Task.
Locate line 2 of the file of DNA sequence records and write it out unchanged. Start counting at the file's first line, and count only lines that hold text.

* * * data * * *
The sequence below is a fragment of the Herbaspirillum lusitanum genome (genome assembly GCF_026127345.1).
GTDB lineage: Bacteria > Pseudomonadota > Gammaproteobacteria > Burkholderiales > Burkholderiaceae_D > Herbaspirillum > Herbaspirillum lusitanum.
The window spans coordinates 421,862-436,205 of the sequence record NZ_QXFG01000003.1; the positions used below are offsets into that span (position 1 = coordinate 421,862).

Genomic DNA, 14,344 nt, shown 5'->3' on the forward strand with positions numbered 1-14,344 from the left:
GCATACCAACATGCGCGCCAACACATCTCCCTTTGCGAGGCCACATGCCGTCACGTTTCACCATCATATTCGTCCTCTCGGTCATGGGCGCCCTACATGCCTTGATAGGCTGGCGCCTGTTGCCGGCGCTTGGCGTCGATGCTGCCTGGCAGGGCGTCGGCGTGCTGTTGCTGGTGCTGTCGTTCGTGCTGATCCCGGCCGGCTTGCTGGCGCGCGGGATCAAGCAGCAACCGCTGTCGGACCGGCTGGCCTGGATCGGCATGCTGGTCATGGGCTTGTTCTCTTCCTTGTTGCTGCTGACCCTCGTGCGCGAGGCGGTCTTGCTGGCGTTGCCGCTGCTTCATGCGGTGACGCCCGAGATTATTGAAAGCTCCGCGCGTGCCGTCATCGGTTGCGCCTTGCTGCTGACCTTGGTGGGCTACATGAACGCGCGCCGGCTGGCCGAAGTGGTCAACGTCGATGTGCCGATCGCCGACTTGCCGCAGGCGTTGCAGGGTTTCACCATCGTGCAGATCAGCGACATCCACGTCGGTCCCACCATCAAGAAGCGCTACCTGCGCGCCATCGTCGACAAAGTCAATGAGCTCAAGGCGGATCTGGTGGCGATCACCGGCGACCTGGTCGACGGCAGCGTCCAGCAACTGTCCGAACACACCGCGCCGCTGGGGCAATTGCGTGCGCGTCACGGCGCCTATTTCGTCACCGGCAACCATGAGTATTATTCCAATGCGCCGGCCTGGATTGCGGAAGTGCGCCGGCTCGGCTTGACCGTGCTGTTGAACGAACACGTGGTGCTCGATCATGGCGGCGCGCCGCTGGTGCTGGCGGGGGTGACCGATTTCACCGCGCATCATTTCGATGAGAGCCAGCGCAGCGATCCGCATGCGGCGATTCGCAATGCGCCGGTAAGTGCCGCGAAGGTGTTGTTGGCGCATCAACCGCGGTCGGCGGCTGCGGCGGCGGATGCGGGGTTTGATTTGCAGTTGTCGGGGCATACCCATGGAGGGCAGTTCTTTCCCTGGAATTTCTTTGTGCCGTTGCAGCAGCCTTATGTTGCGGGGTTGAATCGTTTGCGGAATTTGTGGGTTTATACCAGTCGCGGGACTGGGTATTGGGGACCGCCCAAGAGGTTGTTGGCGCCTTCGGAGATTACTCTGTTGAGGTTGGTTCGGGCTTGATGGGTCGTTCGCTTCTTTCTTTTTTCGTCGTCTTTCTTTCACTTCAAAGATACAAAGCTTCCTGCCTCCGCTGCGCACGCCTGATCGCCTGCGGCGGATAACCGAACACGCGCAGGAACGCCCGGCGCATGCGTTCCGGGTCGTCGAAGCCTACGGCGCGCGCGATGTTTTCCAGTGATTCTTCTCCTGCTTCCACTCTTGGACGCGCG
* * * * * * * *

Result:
GTDB lineage: Bacteria > Pseudomonadota > Gammaproteobacteria > Burkholderiales > Burkholderiaceae_D > Herbaspirillum > Herbaspirillum lusitanum.